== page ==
a pause, as for breath.
vigorous exercise that causes heavy breathing.
a person who breathes.
a vent in a container or covering, as in a casing for machinery or in a storage tank, to equalize interior and exterior pressure, permit entry of air, escape of fumes, or the like.
a device for providing air from the atmosphere to submerged or otherwise sealed-off persons, internal-combustion engines, etc.: the snorkel breather of a submarine.

1350–1400; Middle English brethere. See breathe, -er1

1. rest, break, time-out, recess, intermission. Unabridged
Based on the Random House Dictionary, © Random House, Inc. 2014.
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World English Dictionary
breather (ˈbriːðə)
1.  informal a short pause for rest
2.  a person who breathes in a specified way: a deep breather
3.  a vent in a container to equalize internal and external pressure, such as the pipe in the crankcase of an internal-combustion engine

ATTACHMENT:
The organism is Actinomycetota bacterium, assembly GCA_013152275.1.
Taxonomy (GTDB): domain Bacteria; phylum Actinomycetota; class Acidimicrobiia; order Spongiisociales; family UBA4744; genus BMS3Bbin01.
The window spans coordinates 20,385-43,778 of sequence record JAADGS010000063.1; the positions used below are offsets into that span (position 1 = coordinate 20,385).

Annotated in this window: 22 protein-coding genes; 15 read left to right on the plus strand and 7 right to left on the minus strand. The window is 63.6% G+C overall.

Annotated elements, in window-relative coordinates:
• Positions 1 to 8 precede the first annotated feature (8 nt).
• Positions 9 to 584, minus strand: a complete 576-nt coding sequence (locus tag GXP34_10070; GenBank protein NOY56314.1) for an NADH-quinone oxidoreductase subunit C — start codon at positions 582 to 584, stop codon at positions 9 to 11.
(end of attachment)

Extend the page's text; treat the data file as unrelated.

4.  a small opening in a room, container, cover, etc, supplying air for ventilation

Collins English Dictionary - Complete & Unabridged 10th Edition
2009 © William Collins Sons & Co. Ltd. 1979, 1986 © HarperCollins
Publishers 1998, 2000, 2003, 2005, 2006, 2007, 2009
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Word Origin & History

c.1600, "a living creature, one who breathes," agent noun from breathe. Meaning "spell of exercise to stimulate breathing" is from 1836; that of "a rest to recover breath" is from 1901.
Online Etymology Dictionary, © 2010 Douglas Harper
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Example sentences
Instead, take the time for a short rest, a garden walk or a breather outside.
And then, swiftly and remarkably, the storm took a breather.
Of course a turtle is an air breather, it has to come up for air at some point.
One way or another, markets have given euro-zone leaders space for a breather.
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